This section is from the book "Materia Medica And Therapeutics Inorganic Substances", by Charles D. F. Phillips. Also available from Amazon: Materia medica and therapeutics.
Charcoal has been recommended in dysentery, and its antiseptic powers may be serviceable in chronic cases. The putrid smell of the discharges may certainly be relieved by a few doses of 30 to 60 gr., but it returns on discontinuance of the remedy; the effect is a temporary chemical one.
Dr. Farre has reported cases in which it has acted equally well when given in enema (Ranking, ii., 1862).
In Enteric Fever charcoal lessens the distention of stomach and intestines, and when mixed with magnesia sometimes proves still more beneficial.
Moseley, in his work on tropical diseases, considers alum to be one of the best medicines in acute and chronic dysentery, and Dr. Waring has often seen it useful in asthenic cases; it was commonly given with opium. I think that a good mode of administering it in chronic cases is by injection, from 10 gr. to 2 dr. in a pint of liquid being used at a time (Hannon: Bulletin de l'Academie, xxxii.); this will also relieve the troublesome tenesmus, and the sense of itching and excoriation about the anus. One drachm to the pint is a proportion I have commonly used twice daily with good success: a strength of 1/2 oz. to the pint has also been used, but caused some burning pain; improvement, however, soon began, and cure resulted after about fourteen days of treatment (Medical Record, 1879).
M. Brassac, of the French naval service, records the best results from bismuth in epidemic dysentery. Finding little or no benefit from small doses, he followed the teaching of Monneret, and beginning with 230 to 300 gr. daily, increased to more than 1,000 gr.; he divided this into about five doses, according to the case, giving it in broth or milk, or sometimes by enema, and so long as more than one stool occurred in the day. This plan was very successful, and had no ill result; as a rule, his patients began at once to eat better and to gain strength (quoted Edinburgh Medical Journal, 1867). Trousseau also used bismuth injections in dysentery (Lancet, i., 1855), and more recently Dr. Houghton writes from Borneo, concerning their great value in subacute and chronic cases in tropical climates; he prescribes 30 gr. with mucilage to be injected two or three times daily, and retained if possible (Lancet, ii., 1879). In acute and chronic colitis, Laseque also used, with the best results, enemata of 30 to 150 gr. with egg or mucilage.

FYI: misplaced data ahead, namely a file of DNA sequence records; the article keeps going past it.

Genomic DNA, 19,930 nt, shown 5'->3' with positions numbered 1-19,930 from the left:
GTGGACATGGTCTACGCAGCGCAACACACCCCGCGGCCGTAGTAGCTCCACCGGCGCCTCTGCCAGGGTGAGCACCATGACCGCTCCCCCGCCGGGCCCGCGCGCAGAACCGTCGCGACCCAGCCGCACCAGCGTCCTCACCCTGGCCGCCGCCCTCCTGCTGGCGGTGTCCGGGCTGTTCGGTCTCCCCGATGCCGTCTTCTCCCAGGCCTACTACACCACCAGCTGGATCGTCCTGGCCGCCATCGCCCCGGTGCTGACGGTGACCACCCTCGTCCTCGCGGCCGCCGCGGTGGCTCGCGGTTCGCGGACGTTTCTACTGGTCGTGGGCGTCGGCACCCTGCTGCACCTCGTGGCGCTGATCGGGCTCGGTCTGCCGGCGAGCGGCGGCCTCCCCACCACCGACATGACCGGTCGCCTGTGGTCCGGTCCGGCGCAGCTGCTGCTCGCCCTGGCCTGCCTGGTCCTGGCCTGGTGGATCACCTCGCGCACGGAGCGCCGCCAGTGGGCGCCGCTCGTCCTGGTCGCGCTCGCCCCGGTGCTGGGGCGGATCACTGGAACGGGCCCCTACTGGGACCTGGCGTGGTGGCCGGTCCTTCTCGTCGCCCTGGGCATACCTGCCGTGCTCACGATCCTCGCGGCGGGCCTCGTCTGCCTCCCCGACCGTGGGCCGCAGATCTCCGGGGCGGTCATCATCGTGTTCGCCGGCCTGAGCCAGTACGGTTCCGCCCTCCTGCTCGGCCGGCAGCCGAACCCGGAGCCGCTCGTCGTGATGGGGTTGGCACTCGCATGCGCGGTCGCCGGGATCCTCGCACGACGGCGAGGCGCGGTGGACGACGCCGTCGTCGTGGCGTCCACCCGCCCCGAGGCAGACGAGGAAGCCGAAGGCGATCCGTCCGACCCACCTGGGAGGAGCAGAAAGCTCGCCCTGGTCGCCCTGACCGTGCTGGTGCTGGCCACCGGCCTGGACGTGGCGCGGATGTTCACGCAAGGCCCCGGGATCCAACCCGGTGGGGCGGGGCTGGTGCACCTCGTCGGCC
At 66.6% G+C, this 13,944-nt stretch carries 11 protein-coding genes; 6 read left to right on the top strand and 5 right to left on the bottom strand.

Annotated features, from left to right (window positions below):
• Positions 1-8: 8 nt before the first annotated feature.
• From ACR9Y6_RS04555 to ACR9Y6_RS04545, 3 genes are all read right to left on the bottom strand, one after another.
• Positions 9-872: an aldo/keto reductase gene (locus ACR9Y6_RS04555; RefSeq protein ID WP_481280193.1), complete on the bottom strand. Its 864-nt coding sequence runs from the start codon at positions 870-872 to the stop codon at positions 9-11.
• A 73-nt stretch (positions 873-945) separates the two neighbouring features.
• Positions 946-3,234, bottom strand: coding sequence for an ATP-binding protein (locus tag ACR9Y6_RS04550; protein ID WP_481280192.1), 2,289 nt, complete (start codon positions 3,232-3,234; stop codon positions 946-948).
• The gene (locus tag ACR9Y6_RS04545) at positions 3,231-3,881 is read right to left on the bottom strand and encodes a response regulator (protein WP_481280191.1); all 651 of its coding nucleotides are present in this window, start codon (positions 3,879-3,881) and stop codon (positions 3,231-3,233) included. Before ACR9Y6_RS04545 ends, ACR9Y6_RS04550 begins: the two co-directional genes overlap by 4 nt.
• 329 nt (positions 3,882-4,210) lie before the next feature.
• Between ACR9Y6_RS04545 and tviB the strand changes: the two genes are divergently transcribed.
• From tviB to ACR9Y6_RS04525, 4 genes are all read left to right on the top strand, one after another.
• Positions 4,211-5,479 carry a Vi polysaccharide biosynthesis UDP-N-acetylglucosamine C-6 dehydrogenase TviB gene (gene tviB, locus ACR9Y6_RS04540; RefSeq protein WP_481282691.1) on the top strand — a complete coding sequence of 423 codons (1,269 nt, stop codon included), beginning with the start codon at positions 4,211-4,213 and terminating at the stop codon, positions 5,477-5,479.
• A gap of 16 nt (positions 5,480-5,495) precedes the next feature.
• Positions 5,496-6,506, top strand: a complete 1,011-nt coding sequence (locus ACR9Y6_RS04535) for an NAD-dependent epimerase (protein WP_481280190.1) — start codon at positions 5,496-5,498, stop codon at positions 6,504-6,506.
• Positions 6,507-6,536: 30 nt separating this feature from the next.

I cannot recommend iron preparations during the acute stage of dysentery, for I believe there are much better remedies, but some practitioners have found iron valuable. Bandon reports twelve cases suffering with tormina and very frequent sanguineous stools, which were treated by 12 to 30 min. doses of steel tincture internally, at the same time that about 12 min. with water (and sometimes laudanum) were injected; these cases were much relieved or cured within a week (Bulletin de Therapeutique, folio 71). Blanvillon corroborated these results (Gazette des Hopitaux, No. 130), and the same medication was largely used during the last German war (Lancet, ii., 1870): as a general rule, it is better restricted to chronic stages of dysentery, and for the anaemia and debility attendant upon this condition it is of great value.
In acute dysentery, with violent pain, severe prostration and frequent muco-sanguineous stools, small doses of corrosive sublimate, given at short intervals, commonly relieve in a few hours, and almost in a "specific" manner - certainly better than any other remedy I have known. Sublimate is equally useful in the "white dysentery" of Ceylon and India. I have seen the best results from it when opium, lead, and other astringents had proved useless. I thus agree with Wood, who asserts that in this malady "no remedial influence is more effective than that of mercury," rather than with Maclean, who deprecates its use in all forms and stages. I can only suppose that the injurious effects traced by him and by others to calomel, etc., resulted from doses that were too large.